Ohio connection: Birth
Author, essayist, social justice activist, and lawyer Charles Waddell Chesnutt was born in Cleveland, Ohio, in 1858, the son of Ann Maria (nee Sampson) and Andrew Jackson Chesnutt, both free African Americans. Two years prior to Chesnutt’s birth, his parents moved north to Ohio from Fayetteville, North Carolina. In 1866, when he was eight years old, the family moved back to Fayetteville. Chesnutt attended the Howard School, a Freedman’s Bureau School in Fayetteville. Ten years later, it was renamed the State Colored Normal School (now Fayetteville State University). At age fifteen, Chesnutt began teaching at schools in rural communities in North Carolina. In 1877, at age nineteen, he was named assistant principal of the State Colored Normal School and then its principal (1880–83). In 1878, Chesnutt married Susan Perry, a Fayetteville schoolteacher with whom he would have four children. During this time, Chesnutt studied French, German, rhetoric, and stenography. However, with a desire to pursue a career as a writer, Chesnutt moved to New York City in 1883. There he worked as a stenographer and journalist on Wall Street. After several months working in NYC, he moved back to Cleveland, where he became employed in the accounting office of the Nickel Plate Railroad Company. Chesnutt was later transferred to the company’s legal department, and he began to study law. He also began to publish short stories, the first (“Uncle Peter’s House“) appeared in the McClure Newspaper Syndicate in April 1885. After passing the Ohio state bar in March 1887, Chesnutt opened a business in court reporting, legal stenography, and law. He continued to write and have works published, however, by 1900 he’d decided to give up his businesses to write full-time.
Chesnutt began his literary career publishing short stories and essays in magazines. He became the first African-American author to appear in The Atlantic Monthly (now The Atlantic) when his story “The Goophered Grapevine” was published in August 1887. His books include the short story collections The Conjure Woman (1899) and The Wife of His Youth and Other Stories of the Color Line (1899); the novels The House Behind the Cedars (1900), The Marrow of Tradition (1901), The Colonel’s Dream (1905); and the biography Frederick Douglass (1899). The nature of Chesnutt’s heritage brought to his life complexities that were reflected in his writing. He also gave lectures about the problems facing African Americans in Ohio and across the United States. During his lifetime, Chesnutt was recognized as a pioneer in exploring themes of race and social identity in his work, and often received praise from contemporaries like William Dean Howells.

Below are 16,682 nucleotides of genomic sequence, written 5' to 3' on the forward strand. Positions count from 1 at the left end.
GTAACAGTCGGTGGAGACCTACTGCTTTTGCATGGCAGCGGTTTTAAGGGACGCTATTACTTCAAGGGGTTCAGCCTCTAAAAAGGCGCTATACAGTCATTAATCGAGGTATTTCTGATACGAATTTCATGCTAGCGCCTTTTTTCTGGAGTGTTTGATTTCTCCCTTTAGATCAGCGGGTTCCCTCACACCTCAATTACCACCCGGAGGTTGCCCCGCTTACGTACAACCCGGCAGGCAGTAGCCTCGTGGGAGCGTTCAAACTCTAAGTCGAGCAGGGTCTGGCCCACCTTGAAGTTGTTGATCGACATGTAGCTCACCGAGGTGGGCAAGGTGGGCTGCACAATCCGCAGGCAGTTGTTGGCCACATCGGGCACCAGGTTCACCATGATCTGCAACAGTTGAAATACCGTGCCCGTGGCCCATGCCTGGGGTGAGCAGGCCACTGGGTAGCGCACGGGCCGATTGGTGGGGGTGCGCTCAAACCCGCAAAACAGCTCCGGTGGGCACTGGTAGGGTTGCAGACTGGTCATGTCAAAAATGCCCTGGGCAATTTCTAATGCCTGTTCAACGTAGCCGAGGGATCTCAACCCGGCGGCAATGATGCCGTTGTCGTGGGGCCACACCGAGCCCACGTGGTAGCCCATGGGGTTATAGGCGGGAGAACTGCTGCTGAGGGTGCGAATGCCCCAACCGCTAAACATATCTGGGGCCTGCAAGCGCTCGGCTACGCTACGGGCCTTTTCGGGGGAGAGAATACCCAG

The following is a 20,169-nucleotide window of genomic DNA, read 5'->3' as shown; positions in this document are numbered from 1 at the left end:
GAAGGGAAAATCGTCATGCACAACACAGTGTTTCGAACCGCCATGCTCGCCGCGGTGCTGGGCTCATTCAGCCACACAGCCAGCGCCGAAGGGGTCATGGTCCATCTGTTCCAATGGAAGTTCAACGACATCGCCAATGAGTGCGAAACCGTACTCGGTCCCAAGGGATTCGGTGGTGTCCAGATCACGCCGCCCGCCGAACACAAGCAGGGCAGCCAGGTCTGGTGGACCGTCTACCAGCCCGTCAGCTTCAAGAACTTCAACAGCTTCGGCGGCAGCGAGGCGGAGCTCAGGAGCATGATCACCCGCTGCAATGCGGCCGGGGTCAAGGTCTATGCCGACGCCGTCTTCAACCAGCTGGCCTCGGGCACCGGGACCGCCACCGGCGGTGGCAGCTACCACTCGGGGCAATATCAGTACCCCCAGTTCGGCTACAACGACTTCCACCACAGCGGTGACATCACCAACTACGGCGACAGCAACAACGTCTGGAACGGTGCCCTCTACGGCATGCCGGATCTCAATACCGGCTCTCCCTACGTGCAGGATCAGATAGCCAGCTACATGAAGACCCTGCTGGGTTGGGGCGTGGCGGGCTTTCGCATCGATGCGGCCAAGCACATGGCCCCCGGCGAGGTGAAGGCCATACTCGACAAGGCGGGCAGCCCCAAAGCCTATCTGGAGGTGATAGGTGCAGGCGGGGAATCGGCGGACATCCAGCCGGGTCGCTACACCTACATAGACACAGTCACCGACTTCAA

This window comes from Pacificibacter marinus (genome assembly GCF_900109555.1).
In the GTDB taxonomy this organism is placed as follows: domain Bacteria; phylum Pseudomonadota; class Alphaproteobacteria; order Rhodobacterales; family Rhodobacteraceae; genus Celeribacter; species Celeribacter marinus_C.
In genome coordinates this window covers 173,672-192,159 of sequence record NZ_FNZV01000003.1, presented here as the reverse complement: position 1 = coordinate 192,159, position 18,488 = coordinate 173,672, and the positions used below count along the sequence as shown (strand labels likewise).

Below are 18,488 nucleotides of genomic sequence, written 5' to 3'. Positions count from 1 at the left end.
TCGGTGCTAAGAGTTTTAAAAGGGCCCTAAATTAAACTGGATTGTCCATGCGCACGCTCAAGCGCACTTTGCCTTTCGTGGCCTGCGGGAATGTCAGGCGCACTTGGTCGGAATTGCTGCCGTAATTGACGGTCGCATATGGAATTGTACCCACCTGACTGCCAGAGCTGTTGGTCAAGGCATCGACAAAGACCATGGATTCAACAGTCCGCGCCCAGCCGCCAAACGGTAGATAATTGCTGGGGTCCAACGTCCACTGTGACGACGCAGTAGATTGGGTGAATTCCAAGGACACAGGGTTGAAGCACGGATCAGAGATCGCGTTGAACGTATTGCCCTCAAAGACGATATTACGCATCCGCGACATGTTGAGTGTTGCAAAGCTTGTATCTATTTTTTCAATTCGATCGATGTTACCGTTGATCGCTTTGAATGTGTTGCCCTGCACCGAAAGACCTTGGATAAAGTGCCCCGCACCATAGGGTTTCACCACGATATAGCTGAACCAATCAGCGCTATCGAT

Charles Waddell Chesnutt died in Cleveland, Ohio, on November 15, 1932.
Spingarn Medal, NAACP (1928); Fayetteville State University Library is named for Chesnutt; a State Highway Historical Marker marks where he taught in Fayetteville, North Carolina; the United States Postal Service issued the 31st Black Heritage series stamp in his honor (2008)
Charles Waddell Chesnutt from Wikipedia. Learn more about his life and find links to his works.
LibriVox: Charles Waddell Chesnutt
Charles Waddell Chesnutt Digital Archive. Explore Chesnutt’s works, manuscripts, reviews, and bibliography.